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AnalysisOil hovers above $70 a barrel on Thursday, after falling for six consecutive sessions, as the dollar's decline spurred demand on oil as a hedge against inflation.   

Prices are continuing their downside fall at the end of the year, where some investors are closing positions and others are locking profits after the black gold's rebound from a low of $33 a barrel to above $81 a barrel. Yesterday, crude prices fell to 2-month low after the downbeat EIA figures.

The weekly EIA report released on Wednesday, showed that U.S. commercial crude oil inventories decreased by 3.8 million barrels from the previous week. At 336.1 million barrels, U.S. crude oil inventories are above the upper limit of the average range for this time of year. Total motor gasoline inventories increased by 2.2 million barrels last week, and are above the upper limit of the average range. Both finished gasoline inventories and blending components inventories increased last week. Distillate fuel inventories increased by 1.6 million barrels, and are above the upper boundary of the average range for this time of year.

Unlike the API report released on Tuesday; the EIA suggested that demand on energy in the U.S. slipped last week, despite the recovery signs in the biggest economy in the world.

On the other hand, the U.S. dollar is showing a slight decline for the second day against a basket of major currencies, as indicated by the dollar index, which slipped to 75.95 compared with the day's opening at 76.00. Concerns in markets are boosting demand on the dollar and yen as refuges; however, the greenback after rising for 5 days it plunged the previous day and today as a downside correction may give oil the chance to rebound again.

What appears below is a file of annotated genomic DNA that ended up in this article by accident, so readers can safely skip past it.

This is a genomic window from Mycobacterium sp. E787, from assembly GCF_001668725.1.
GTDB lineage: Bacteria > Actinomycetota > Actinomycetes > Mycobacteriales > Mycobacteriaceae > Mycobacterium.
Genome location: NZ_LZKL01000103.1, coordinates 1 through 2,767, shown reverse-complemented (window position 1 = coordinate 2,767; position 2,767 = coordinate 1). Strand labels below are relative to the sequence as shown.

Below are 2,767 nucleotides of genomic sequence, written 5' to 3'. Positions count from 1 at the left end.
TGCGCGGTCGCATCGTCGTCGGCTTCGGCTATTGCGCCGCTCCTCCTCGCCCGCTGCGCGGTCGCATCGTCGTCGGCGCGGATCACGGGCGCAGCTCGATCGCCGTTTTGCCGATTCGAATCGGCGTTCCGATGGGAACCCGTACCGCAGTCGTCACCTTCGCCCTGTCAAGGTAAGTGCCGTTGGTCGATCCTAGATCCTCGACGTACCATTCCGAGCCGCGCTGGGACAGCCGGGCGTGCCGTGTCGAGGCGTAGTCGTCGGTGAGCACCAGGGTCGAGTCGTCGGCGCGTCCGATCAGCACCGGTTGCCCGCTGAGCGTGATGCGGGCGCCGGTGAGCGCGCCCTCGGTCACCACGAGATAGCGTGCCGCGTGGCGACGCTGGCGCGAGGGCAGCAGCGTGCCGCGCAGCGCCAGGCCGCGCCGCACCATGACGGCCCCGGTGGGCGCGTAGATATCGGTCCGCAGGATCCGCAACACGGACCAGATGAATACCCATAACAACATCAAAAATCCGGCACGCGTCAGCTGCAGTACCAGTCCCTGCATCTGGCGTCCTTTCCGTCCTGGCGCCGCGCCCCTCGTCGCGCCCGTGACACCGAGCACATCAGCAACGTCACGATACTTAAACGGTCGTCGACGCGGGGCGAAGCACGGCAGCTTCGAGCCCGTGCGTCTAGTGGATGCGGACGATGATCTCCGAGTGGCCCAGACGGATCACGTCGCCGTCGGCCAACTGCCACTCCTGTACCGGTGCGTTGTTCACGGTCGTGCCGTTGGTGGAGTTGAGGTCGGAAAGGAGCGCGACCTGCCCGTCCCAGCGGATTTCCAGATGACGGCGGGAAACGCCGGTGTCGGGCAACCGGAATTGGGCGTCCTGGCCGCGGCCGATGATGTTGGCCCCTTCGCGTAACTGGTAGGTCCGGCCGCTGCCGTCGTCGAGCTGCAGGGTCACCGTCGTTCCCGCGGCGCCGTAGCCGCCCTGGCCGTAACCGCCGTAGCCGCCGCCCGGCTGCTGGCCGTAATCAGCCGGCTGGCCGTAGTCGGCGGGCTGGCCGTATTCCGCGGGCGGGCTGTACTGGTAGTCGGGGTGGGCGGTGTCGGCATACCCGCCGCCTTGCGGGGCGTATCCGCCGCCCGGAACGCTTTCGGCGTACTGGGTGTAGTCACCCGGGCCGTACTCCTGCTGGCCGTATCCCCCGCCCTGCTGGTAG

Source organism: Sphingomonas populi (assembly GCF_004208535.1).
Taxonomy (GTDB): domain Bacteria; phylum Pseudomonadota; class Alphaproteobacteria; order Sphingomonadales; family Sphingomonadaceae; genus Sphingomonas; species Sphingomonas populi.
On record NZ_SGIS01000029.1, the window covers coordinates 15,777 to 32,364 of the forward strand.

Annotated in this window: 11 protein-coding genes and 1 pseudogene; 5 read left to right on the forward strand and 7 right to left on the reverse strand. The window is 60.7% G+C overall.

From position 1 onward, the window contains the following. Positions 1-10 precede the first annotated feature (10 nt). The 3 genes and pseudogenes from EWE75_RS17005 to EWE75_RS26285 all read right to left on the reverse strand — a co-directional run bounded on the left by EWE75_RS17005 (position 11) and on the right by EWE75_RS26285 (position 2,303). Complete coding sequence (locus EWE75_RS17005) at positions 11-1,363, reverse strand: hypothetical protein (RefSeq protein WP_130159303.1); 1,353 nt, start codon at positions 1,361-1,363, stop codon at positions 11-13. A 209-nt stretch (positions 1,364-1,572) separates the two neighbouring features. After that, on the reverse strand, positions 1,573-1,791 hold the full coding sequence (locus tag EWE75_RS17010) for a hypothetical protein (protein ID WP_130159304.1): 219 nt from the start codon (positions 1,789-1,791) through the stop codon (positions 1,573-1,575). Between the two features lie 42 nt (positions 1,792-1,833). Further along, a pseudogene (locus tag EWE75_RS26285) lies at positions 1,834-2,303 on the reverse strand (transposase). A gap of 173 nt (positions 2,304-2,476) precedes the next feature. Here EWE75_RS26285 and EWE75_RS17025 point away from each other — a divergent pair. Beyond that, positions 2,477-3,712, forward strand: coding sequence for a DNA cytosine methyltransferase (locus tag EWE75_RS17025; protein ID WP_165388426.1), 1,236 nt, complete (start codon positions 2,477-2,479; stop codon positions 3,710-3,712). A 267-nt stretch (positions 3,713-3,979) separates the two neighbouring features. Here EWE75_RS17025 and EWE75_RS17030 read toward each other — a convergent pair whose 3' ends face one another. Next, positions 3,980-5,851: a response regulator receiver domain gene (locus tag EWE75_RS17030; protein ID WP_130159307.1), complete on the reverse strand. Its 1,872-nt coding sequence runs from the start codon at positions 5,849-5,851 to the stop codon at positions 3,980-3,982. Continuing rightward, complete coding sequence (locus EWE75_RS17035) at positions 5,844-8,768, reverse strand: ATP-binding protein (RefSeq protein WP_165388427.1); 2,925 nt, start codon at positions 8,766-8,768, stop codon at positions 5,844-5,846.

Moreover, Saudi Arabia, the world's top crude producer; announced that it will increase oil supplies for refiners in China, South Korea, and Japan in January. But the largest producer in OPEC, mentioned that volumes to other traders will remain unchanged. A price range of $70 to $80 a barrel is satisfying for OPEC that said it will not increase production in their coming meeting on December 22 in Angola.   

Currently, oil is traded at $70.87 recording a high of $71.20 and a low of $70.42; whereas the contract on Thursday shed $1.95 closing at $70.67, while recording a high of $73.87 per barrel and a low of $70.13 per barrel.